With all the tragic happening in the world as a result of the coronavirus, it might seem like an excellent opportunity to talk about being positive. Yet staying positive is a core ingredient in the recipe for successfully coping in a crisis.
Now, more than ever is the time for us to be proactive about creating small moments of happiness in our days. There are a few efficient things you can do to foster positive emotions.
• Savor the small moments: Even during a lockdown, you still have many mini moments to savor—the smell of coffee, the feel of the warm shower on your back, and so on. When you stop to take in these moments, rather than let them rush by on automatic pilot, you are giving your brain a chance to process the pleasure, which boosts your serotonin – the feel-good neurotransmitter that helps elevate your mood and make you feel calm.
• Strengthen your connections: For those of us in family lockdown, now is the opportunity to spend quality time with our loved ones. Take the time to hug your kids or partner, look them in the eyes, have long conversations with them – all of these gestures promote closeness and also boost your oxytocin, which is a hormone that bonds people and also has a calming effect on your body. When your oxytocin levels spike, they tell your body to switch off cortisol, the stress hormone.
• Look for the good in others: These types of crises can bring out both the worst and the best in human nature. I like to think that the best in human life is rising to the coronavirus challenge. Philanthropists are donating money to scientists to find a cure. Doctors and medical staff are working overtime to help sick patients. Neighborhoods are putting together care packages for people who are sleeping rough. People are posting positive messages on social media. Friends from across the globe, reaching out to each other. When we tune into these positive and pro-social aspects of the crisis, we are united in hope.
By tuning into these silver linings, you can potentially change your brain chemistry and build up your energy stores to help you cope with the other aspects of your day that have been made more difficult.
Taking charge of our mental health and capturing the small moments will help as we go further into the unknown. If we can foster positive emotions, we exceed a better outcome in our lives. Positive emotions are a vital resource for us during the coronavirus crisis because they can do several things:
• Increase your resilience: When we experience positive emotions on the back of a stressful event, we bounce back more quickly and have a faster “cardiovascular recovery” time, our heart rate lowers. Our blood pressure stabilizes more quickly when we can be positive.
• Increase your immunity: A study where people were deliberately infected with the influenza virus, and rhinovirus found that those people who had more positive emotions were more likely to fight off the symptoms. People low on positive emotions were 2.9 times more likely to contract a respiratory illness in this study.
• Think more clearly: The way we feel influences the way we think. Positive emotions boost our problem-solving abilities as well as our judgment, decision-making, cognitive flexibility, and creativity. Staying positive will help you and your kids to be better at solving all the little problems that are being thrown our way right now, such as figuring out new technology platforms for working (and schooling) from home.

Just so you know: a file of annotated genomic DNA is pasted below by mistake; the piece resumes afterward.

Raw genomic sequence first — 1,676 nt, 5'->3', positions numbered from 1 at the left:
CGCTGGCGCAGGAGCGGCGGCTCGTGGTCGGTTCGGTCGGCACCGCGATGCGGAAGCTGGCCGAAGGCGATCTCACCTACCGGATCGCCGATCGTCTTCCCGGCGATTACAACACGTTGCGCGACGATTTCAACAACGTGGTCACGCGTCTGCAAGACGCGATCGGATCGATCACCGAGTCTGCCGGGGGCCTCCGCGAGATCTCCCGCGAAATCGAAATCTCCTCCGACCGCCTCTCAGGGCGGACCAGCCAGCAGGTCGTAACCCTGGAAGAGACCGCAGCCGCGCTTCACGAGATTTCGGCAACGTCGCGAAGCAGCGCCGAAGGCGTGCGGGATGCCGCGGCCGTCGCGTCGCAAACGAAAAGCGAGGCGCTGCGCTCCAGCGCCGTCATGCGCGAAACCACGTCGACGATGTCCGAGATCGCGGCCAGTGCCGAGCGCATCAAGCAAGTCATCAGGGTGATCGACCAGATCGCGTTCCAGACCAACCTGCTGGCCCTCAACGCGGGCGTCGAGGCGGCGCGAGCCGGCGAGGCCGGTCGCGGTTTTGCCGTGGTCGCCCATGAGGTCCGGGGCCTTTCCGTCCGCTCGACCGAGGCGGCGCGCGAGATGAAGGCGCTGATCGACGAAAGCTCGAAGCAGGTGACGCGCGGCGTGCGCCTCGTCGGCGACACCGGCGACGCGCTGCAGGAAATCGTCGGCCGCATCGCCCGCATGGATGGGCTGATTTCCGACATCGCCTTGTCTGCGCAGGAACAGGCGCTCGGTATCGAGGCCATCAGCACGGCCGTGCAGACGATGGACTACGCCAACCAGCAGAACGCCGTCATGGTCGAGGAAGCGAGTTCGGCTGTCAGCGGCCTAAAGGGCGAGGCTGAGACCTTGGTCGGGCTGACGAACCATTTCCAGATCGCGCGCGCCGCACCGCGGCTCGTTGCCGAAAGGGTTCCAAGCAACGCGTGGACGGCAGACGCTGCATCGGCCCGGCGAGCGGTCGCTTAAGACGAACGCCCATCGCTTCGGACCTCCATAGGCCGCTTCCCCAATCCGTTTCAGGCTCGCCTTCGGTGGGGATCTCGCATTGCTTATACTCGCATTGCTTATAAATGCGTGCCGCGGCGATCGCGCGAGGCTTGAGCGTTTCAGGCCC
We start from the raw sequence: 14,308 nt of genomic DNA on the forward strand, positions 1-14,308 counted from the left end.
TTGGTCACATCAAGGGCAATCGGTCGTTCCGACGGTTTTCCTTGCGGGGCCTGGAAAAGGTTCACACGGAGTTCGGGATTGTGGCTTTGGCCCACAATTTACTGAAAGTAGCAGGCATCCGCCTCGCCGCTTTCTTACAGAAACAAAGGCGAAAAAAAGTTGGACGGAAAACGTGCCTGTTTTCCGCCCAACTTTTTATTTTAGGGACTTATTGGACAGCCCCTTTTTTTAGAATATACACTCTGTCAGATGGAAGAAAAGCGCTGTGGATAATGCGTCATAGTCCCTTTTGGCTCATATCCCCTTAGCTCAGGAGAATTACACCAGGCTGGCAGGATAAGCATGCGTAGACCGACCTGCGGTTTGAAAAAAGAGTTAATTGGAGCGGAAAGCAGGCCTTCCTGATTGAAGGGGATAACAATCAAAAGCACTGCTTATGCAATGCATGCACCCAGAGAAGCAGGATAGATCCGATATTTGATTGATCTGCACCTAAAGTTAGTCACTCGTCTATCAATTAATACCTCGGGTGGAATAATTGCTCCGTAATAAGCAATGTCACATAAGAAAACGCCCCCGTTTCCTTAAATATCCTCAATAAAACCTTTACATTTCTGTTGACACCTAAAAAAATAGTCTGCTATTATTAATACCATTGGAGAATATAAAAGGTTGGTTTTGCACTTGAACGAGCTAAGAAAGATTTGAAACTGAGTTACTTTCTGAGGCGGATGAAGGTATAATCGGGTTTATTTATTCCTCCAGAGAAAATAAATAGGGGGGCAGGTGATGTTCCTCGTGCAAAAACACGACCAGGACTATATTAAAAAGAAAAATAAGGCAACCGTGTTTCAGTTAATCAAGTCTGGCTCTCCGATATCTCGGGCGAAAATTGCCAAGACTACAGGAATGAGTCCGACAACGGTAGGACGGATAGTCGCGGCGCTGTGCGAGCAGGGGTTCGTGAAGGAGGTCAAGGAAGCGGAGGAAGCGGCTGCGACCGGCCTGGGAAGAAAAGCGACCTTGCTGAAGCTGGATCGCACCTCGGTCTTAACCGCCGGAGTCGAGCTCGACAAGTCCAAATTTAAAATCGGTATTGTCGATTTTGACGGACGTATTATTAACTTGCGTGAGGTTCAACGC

• Take a daily inventory: Close your day, every day, with a positive acknowledgment of something you accomplished, learned, or are grateful. It will help dilute some of the negativity you’ve absorbed and reminded you that not everything that’s happening right now is terrible or depressing.
• Limit your intake: You could watch 24-hour news channels, listen to dire warnings on the radio, or visit countless websites that can bombard you with the angst of the moment. Instead, choose a single news source and decide how much limited time you’ll spend with it each day. Then stick to your plan.
• Practice random acts of kindness: Leave an envelope with a little gift for the Amazon Fresh delivery person who drops off your supplies outside your door. Or have a coffee delivered to your doorman. Your kindness doesn’t require a monetary outlay. Write an unsolicited book review for a friend of yours who is an author. Comment on a colleague’s LinkedIn post. Send a snail-mail note of appreciation to a friend or colleague. Many in the entire country of Italy broke out in song and applause to honor their healthcare workers. Thank the custodians in your building or workplace for their efforts to keep things safe. Think of those who could benefit from your thoughtfulness and generosity. Then act.
Every dark cloud has a silver lining, and this is your chance to thicken that lining and take charge of your mental health so that you come out of this experience more substantial.
In times of constant negative messaging, you need an antidote so that you can keep your positive attitude and march forward with determination and hope. Be deliberate in activities that are positive, heartwarming, stress-reducing, and laughter-inducing! Together, we’ll get through this.